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If I want to display the IP address that is assigned to eth1, how can I do this in Bash?

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3 Answers 3

up vote 7 down vote accepted

Try this (Linux)

/sbin/ifconfig eth1 | grep 'inet addr:' | cut -d: -f2| cut -d' ' -f1

or this (Linux)

/sbin/ifconfig eth0 | awk -F ' *|:' '/inet addr/{print $4}'

or this (*BSD)

ifconfig bge0 | grep 'inet' | cut -d' ' -f2

or this (Solaris 10)

ifconfig e1000g0 | awk '/inet / {print $6}'

Obviously change the interface name to match the one you want to get the information from.

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2  
worked also ifconfig eth1| awk -F ' *|:' '/inet addr/{print $4}' –  user47556 Oct 27 '10 at 11:37
1  
On *BSD systems the ifconfig output is a bit different - ifconfig bge0 | grep 'inet' | cut -d' ' -f2 will work (substitute your appropriate interface name in place of bge0, obviously) –  voretaq7 Aug 15 '11 at 18:08
    
ip addr show eth1| grep inet|awk '{print $2;}' –  navaho Aug 16 '11 at 22:18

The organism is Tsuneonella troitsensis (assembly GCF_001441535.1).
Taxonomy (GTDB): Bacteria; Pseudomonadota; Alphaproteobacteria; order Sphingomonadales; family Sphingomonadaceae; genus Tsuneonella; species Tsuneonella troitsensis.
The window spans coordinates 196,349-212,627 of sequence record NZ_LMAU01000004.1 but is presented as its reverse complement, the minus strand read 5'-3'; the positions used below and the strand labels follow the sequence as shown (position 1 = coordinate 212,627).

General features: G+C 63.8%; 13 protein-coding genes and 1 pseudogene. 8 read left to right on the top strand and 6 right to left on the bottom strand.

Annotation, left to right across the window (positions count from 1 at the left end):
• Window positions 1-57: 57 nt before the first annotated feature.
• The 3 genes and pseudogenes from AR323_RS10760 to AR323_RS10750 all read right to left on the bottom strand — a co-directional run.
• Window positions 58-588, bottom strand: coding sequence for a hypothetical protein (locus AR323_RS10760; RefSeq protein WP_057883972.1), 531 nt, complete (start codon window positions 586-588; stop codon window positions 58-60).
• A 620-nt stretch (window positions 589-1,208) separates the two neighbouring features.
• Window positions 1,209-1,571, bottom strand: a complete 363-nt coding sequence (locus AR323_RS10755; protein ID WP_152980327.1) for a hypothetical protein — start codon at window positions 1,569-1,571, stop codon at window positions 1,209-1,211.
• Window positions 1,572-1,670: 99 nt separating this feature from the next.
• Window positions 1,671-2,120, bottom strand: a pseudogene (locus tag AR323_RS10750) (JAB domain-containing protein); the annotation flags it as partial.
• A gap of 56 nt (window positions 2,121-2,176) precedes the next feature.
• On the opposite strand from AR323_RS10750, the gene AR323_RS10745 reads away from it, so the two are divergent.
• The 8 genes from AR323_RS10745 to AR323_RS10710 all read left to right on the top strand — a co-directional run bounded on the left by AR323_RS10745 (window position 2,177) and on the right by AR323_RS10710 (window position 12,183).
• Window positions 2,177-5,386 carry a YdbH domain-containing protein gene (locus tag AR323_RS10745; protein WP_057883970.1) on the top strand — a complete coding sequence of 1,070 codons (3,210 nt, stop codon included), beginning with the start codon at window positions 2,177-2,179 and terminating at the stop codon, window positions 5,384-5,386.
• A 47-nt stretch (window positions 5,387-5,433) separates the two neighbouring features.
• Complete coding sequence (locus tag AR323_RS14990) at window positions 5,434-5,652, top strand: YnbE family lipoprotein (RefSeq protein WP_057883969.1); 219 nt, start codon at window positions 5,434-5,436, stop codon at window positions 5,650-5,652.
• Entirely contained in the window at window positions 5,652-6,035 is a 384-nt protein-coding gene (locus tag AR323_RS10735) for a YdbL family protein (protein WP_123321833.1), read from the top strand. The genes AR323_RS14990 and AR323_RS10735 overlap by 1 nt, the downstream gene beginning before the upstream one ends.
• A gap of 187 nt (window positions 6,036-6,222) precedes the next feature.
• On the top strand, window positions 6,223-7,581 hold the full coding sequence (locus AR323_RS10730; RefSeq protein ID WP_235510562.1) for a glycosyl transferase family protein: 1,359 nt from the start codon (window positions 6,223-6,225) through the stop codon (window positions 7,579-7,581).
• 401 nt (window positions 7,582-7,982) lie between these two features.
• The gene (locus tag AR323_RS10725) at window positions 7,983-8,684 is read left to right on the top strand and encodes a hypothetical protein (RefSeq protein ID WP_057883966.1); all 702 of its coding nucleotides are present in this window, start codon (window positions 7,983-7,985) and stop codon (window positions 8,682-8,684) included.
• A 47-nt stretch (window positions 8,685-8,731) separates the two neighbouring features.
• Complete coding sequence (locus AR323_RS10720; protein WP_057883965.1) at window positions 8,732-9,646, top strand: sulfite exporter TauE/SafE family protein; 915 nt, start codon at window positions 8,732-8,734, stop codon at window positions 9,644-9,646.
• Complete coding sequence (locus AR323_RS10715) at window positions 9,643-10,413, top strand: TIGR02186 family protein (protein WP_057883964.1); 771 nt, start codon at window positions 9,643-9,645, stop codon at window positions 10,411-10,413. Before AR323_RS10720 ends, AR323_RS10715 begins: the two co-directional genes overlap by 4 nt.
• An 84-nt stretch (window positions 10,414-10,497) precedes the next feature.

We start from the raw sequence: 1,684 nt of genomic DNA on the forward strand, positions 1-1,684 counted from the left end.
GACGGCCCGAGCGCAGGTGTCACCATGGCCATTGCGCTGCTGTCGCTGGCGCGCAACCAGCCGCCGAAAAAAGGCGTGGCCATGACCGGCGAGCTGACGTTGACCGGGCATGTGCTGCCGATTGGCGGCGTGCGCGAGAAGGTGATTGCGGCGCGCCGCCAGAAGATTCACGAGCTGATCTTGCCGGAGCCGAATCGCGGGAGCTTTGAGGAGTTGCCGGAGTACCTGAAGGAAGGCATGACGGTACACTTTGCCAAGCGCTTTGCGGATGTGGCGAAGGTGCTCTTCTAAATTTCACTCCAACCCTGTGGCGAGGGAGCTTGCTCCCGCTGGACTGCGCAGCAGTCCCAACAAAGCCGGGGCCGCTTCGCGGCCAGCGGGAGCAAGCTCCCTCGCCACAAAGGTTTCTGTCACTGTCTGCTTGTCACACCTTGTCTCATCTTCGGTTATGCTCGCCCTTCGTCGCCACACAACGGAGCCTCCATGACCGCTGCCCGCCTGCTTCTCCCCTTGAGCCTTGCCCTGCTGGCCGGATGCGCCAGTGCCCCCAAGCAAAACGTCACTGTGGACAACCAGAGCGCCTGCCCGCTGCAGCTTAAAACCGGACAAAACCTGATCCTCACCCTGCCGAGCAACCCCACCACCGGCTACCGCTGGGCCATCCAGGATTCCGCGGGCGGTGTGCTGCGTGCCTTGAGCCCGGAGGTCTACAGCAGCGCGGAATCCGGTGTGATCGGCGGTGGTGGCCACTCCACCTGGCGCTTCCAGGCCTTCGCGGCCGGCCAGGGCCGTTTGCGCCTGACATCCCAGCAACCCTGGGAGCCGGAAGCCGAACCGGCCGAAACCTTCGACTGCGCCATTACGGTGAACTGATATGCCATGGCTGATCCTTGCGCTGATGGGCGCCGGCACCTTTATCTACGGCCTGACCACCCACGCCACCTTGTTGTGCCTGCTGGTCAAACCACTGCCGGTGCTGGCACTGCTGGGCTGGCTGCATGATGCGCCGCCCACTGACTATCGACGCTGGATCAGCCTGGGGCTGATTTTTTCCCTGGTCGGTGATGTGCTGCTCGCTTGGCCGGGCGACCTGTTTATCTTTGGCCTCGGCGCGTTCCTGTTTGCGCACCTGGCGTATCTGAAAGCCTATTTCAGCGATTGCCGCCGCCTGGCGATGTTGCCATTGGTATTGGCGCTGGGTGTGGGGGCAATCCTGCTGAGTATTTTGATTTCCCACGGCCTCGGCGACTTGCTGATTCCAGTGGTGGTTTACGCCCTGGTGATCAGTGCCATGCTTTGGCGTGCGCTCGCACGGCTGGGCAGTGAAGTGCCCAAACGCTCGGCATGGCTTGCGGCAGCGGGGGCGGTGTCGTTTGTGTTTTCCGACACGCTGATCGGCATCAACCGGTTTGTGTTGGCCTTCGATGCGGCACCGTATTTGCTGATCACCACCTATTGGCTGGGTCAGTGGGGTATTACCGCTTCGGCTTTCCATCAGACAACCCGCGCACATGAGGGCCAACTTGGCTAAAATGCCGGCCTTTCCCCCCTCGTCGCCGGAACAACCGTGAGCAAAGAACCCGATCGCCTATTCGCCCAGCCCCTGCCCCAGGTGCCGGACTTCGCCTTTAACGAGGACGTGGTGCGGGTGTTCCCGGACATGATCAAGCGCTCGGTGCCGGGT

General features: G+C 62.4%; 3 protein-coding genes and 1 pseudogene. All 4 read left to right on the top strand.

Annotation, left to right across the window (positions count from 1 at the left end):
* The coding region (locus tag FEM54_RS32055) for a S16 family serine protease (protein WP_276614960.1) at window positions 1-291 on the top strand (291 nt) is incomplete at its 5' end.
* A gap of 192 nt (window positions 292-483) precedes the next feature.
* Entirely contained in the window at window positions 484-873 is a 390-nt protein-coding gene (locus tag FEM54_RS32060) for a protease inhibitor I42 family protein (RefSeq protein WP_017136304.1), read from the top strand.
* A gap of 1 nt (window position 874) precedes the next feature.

maybe this will help

ifconfig eth1
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i know this , and its show all info i need just to get ip –  user47556 Oct 27 '10 at 11:00
    
like inet addr:74.86.xx.xx only the nemric ip here show in echo result , –  user47556 Oct 27 '10 at 11:01

A better way: get ip adress from command "ip", because "ifconfig" is out of date. Otherwise you will get a problem on using "ifconfig", because the output of ifconfig is language dependend.

I use this command to get all IPs (IPv4):

ip addr show | grep -o "inet [0-9]*\.[0-9]*\.[0-9]*\.[0-9]*" | grep -o "[0-9]*\.[0-9]*\.[0-9]*\.[0-9]*"
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ifconfig has the advantage of existing on systems that aren't Linux... –  voretaq7 Dec 7 '12 at 3:59

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